Moving from alpha to beta

Over the last 9 months we’ve been working across our 3 local authorities on the Accessing Adult Social Care project with the team from CDPS. It’s been a new way of working and it’s been brilliant to work collaboratively and see how we can approach our service delivery in a different way. When we started out we assumed that as we moved through the discovery, alpha and beta process we would be experiencing fewer and fewer issues and it would all be plain sailing. How little did we know! Like life, the challenges have just become different. The move from the alpha phase to the beta phase has opened up a whole new world of discussion and technical issues to be resolved.

Iterating and testing

The alpha stage proved that with the help of service users and those working in the services we can design something that will be useful and solve a problem. We developed our prototypes, initially drawings on paper, and at each iteration these became more high tech and developed until we had texts and a web portal that looked like the real thing but not actually a working version. The benefits of doing this in a low code/no code way is that it allows you to demonstrate your idea before making an investment in technical resources. This approach also allows you to test it with real service users, proxies and with service staff and make changes based on their feedback.

Learning from the beta phase

The beta phase is where you take your best idea from alpha and start building it for real, preparing for the transition to live, whilst minimising risk and maximising the potential to learn and iterate the service.

We know the solution we’re proposing is useful and we have an idea how it would look. We’re now getting into the technical and logistical elements. The areas we’re having to consider include information governance elements such as who gives permission to access and use the data on a nationally procured case management system? As one person has described it, information governance can be a bit of a minefield, sometimes with interwoven and unclear responsibilities. This is on top of aspects such as how we authenticate service users so others cannot see their information and how we ensure the right person has access to the information – the service user might not have the capacity, the referrer might not be appropriate.

We also have technical decisions to make, such as the coding language used to design the products. We need to think about who would host the system if we wish to make it available to all local authorities and the implications for the resources needed to store, maintain and further develop them. All of these questions also lead to thinking about our capacity and capability. Do we have the people with the skills to keep it viable and sustainable?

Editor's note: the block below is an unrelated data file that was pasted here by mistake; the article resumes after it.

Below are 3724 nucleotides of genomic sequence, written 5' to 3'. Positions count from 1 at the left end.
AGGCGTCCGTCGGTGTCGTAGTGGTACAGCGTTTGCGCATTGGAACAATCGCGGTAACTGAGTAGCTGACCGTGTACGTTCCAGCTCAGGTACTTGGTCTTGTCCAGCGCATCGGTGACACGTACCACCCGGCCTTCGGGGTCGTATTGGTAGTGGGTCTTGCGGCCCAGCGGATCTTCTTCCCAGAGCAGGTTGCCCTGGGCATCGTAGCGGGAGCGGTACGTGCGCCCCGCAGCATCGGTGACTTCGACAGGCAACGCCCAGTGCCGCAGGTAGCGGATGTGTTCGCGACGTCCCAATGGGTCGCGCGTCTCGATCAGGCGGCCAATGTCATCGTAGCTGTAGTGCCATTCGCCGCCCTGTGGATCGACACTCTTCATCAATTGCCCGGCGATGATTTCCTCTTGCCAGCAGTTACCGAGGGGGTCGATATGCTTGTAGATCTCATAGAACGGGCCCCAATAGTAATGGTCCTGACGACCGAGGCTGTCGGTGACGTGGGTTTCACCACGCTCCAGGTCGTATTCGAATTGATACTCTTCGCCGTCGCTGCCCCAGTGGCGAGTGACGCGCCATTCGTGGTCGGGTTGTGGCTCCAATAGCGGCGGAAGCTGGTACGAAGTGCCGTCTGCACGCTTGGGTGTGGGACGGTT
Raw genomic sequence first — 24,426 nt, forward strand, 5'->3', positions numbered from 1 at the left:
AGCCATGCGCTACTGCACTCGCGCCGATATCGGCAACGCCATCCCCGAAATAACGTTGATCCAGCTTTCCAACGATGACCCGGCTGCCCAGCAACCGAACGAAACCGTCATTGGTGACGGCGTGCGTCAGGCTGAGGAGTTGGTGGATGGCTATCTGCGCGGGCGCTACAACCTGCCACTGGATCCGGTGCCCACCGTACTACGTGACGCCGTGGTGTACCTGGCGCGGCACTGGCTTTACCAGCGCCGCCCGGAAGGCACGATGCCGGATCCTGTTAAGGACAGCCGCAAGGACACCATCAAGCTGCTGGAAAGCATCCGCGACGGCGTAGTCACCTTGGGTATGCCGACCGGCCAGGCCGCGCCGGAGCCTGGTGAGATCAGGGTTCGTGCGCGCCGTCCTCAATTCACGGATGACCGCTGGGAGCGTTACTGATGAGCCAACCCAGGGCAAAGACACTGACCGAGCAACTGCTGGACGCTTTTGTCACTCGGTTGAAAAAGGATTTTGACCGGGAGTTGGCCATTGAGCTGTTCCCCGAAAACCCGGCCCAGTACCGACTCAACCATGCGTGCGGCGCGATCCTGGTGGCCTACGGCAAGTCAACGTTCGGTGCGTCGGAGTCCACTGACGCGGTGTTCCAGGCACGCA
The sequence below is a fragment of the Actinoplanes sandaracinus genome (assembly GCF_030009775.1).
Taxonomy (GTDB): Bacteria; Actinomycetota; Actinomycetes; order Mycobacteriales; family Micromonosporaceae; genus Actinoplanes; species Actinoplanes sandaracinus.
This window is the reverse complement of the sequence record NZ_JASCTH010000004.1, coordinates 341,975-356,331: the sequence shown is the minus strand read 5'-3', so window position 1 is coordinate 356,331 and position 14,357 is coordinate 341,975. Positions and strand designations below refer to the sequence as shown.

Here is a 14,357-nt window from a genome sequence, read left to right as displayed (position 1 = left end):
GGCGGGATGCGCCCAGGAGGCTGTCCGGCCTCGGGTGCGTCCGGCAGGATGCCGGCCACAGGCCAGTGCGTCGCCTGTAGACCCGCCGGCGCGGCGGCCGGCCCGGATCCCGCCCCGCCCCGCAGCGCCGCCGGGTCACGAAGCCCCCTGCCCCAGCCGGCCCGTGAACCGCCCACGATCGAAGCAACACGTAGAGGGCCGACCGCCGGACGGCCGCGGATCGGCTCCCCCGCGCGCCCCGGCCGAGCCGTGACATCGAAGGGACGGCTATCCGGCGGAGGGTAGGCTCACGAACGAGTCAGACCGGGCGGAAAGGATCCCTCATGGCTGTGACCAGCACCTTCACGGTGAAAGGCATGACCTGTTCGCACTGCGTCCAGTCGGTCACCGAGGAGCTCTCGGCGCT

We’re also learning about the project management roles that are needed. It’s been amazing learning about the project roles around developing the system, for example delivery manager, the product manager, the product owner and understanding the roles of these people and who actually does what. In a typical local authority an individual often plays many roles and works on a host of projects or work packages and the risk is that one individual would end up trying to play all of those roles and often be working on other things as well. One of the challenges we’re looking at is how we adapt as organisations to support this change.

Another important aspect of beta, and one we will be working on soon, is how our proposed changes integrate with the way the service works. At this stage, we’ll be going back to the service and the front line to get their help in making sure it fits in with their ways of working and makes life easy for them as well as for our service users.

Keeping on testing

All the while we are still testing the product and making changes. Service users are continuing to help to design it, giving us their experiences on how it looks, how easy it is to use, whether it is accessible to people with a range of needs. Making sure everyone can use your service is an important part of the design and during the beta phase we have run regular accessibility testing and research sessions with real people. Their feedback allows us to make the changes to the product and becoming better each time.

Collaborating, learning and sharing

As local authority officers it has been so insightful watching and listening to the views of service users and seeing the design change as a result. We’ve still got a long way to go, but we’re seeing real change and learning so much as we collaborate and work together on shared issues and challenges. As we work through the beta phase of this project we’ll continue to share what we’re learning and provide updates as we work through the challenges together.

Blog post by:

Nita Sparkes, Neath Port Talbot County Borough Council

Mark Sherwood, Torfaen County Council

Shaun Hughes, Blaenau-Gwent County Borough Council

Leave a Reply

Your email address will not be published. Required fields are marked *